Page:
There is no human definition of purpose that encompasses all God intends. However, from the Scriptures, it’s clear that love and relationship are interwoven in everything. We are meant to know God through His son Jesus. Life is meant to be experienced through the giving and receiving of love in relationship with Him and others. To live with anything other than our Creator’s inexhaustible love firing our purpose is to live a cold, dark existence we were not intended for.
I once lived a busy life of Christian ministry in a country that was unpredictable to say the least. While the adventure suited me, fulfilling others’ and my own expectations engulfed me. God’s grace prevailed, thankfully, and good things resulted from the work, but my heart was empty. While there were bright moments, my life was mostly characterized by religious performance and fear of judgement for several years.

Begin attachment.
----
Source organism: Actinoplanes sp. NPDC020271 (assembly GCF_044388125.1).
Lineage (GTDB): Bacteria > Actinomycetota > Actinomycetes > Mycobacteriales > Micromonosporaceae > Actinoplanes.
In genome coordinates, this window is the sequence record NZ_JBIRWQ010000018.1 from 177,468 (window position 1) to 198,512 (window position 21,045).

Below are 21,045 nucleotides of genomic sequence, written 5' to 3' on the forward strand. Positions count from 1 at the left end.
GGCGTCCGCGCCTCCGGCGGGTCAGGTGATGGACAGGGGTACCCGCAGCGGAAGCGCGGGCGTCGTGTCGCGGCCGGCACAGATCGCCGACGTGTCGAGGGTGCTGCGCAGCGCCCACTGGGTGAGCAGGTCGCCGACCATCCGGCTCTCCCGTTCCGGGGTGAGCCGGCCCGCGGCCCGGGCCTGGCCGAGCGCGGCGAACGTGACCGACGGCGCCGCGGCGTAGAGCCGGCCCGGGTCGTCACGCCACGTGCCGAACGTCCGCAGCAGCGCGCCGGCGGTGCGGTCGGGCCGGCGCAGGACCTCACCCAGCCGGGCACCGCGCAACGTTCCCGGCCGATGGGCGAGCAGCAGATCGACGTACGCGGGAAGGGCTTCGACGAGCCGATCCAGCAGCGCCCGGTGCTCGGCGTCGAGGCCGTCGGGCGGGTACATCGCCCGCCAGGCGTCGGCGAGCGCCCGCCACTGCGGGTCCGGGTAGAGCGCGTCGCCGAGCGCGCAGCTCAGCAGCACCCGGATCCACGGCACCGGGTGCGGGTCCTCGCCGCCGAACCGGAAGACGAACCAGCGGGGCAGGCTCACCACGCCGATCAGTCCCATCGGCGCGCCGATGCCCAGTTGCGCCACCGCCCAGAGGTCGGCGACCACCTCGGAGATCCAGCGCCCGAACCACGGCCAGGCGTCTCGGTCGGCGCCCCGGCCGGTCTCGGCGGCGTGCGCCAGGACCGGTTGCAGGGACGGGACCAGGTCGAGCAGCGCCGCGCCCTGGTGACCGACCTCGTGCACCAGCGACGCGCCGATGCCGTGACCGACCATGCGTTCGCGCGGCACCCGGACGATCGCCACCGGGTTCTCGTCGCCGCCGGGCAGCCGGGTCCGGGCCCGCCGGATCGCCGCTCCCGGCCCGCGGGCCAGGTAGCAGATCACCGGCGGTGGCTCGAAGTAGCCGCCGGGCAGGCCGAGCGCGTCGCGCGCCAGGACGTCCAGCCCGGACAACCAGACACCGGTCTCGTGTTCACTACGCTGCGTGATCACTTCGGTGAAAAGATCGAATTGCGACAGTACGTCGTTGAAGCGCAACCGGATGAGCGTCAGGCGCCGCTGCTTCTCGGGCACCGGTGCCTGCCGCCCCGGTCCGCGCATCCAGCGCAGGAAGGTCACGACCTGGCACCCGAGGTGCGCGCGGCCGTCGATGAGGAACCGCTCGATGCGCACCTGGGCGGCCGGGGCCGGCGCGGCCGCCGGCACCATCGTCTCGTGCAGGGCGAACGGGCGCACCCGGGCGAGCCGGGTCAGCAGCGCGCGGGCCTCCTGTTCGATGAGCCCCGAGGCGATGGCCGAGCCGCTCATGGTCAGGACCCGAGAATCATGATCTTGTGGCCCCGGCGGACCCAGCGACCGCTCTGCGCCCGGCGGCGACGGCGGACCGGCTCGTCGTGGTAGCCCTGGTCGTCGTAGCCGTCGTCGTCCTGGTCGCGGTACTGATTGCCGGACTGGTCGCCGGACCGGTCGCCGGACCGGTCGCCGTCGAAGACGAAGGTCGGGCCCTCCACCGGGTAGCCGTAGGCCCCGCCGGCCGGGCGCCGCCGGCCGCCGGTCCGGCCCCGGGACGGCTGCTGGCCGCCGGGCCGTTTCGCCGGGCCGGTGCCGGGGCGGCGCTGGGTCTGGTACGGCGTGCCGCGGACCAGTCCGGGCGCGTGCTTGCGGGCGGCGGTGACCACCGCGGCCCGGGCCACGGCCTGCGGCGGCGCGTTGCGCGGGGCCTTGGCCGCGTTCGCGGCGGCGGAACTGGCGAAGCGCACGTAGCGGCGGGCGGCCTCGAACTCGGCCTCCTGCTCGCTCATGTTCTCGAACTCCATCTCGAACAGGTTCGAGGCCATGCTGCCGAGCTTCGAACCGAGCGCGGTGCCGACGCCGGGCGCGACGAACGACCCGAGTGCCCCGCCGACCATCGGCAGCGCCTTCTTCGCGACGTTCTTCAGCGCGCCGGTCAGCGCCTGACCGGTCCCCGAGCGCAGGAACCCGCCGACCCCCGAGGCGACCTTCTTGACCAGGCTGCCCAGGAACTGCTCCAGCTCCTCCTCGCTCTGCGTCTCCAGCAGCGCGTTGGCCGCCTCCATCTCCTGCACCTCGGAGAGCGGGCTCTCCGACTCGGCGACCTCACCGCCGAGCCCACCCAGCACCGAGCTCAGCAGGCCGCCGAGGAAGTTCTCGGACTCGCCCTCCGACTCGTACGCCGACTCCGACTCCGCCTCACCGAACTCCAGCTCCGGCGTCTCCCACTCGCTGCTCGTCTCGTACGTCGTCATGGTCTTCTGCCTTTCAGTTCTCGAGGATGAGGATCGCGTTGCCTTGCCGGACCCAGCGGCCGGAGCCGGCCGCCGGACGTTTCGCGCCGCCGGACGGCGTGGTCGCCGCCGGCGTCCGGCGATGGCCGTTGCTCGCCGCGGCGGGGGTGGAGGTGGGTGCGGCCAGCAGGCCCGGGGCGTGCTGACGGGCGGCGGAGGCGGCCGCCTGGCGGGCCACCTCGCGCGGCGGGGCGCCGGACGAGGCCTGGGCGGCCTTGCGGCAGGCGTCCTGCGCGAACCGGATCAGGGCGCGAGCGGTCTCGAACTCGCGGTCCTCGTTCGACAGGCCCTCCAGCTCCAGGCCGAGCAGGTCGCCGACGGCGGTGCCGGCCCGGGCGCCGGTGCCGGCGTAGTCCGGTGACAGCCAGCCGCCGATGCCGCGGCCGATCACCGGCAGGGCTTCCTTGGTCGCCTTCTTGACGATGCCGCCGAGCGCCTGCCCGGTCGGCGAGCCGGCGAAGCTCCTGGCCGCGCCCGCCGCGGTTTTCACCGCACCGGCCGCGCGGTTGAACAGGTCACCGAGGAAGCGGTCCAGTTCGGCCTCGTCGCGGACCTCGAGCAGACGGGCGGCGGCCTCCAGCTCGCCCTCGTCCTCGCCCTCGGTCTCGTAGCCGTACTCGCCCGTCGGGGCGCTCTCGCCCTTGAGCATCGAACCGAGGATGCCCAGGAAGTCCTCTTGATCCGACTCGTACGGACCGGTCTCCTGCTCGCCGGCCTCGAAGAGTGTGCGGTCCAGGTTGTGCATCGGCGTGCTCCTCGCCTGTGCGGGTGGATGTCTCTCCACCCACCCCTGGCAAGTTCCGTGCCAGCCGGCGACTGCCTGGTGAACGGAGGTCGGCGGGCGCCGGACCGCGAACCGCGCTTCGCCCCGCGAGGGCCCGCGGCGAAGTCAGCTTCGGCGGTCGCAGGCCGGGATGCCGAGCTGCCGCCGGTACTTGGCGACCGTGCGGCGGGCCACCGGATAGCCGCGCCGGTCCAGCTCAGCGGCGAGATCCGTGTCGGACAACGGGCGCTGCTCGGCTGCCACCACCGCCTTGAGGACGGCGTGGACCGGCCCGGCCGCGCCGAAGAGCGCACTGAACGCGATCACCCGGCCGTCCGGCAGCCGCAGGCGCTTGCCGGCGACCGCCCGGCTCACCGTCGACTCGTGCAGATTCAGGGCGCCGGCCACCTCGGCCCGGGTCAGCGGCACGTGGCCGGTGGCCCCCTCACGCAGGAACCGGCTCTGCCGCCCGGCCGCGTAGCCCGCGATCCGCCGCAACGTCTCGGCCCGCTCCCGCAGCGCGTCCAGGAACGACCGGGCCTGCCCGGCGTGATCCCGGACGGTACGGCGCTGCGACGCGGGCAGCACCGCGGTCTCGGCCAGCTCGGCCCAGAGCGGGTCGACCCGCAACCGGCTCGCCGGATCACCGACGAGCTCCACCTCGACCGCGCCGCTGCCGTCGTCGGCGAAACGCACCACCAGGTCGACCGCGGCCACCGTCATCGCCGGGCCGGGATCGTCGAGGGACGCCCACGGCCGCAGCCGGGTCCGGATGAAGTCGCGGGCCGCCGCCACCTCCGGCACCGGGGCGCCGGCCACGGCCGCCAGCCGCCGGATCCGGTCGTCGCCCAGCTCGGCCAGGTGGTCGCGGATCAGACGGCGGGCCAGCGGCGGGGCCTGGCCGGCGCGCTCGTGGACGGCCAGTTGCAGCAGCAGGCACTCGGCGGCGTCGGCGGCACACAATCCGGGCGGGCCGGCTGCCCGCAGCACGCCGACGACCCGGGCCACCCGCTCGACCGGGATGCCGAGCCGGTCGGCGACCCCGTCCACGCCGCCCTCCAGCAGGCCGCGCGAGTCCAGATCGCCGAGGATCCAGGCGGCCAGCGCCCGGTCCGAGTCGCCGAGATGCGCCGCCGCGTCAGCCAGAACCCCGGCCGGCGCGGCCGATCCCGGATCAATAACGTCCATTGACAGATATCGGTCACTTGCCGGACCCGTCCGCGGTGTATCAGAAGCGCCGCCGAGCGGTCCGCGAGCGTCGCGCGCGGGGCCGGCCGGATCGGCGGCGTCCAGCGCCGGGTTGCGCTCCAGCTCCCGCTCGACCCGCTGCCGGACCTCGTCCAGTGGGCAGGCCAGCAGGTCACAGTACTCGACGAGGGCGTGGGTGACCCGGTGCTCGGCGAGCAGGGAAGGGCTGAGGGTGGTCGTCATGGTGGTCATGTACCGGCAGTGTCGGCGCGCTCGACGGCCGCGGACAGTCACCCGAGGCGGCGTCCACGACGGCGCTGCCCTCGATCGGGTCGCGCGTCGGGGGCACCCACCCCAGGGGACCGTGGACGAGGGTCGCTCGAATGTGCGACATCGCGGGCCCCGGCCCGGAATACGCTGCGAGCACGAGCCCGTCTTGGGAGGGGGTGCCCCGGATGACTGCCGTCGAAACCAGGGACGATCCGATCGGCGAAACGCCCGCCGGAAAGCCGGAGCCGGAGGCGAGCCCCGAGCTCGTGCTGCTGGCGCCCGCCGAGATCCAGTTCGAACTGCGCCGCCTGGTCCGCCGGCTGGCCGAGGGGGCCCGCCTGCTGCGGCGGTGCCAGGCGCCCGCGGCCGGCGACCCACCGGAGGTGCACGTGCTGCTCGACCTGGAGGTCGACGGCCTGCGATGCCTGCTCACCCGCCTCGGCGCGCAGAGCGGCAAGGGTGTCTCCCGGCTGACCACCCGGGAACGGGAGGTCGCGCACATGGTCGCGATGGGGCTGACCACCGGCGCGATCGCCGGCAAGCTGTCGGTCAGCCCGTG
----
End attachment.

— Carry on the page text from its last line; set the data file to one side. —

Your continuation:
I slipped into this way of living unintentionally in response to stress from a new culture. I sought things I felt I could control. Resting in relationship with Jesus was a fuzzy afterthought in the midst of all the doing, but I learned that increased activity does not necessarily equal a life of purpose. It often leads to the hollow existence described as the absence of love in 1 Corinthians 13.
This hollowness permeated my relationship with God, others, and how I thought about myself. Only those closest with me knew I felt this way because our family’s newsletters were truly exciting. Villages were hearing the gospel for the first time and turning to Christ. But somehow I was depressed and starving for purpose because of making Christian work my identity instead of intimacy with God.
I live a much simpler life now. It’s still filled with family and work activities, but these things are not my identity. Intimacy with God and loving others out of that relationship is my purpose. It’s never perfect because I’m human, but I find enduring contentment in this purpose–in love. And when I don’t, Jesus patiently helps me come home again.
Am I allowing my life’s activities, whether few or many, to crowd out my true purpose? If so, what changes can I make to help me live in my true purpose? Do I need to decrease my number of commitments or simply remember that my identity is found in Christ instead of my work? Perhaps both.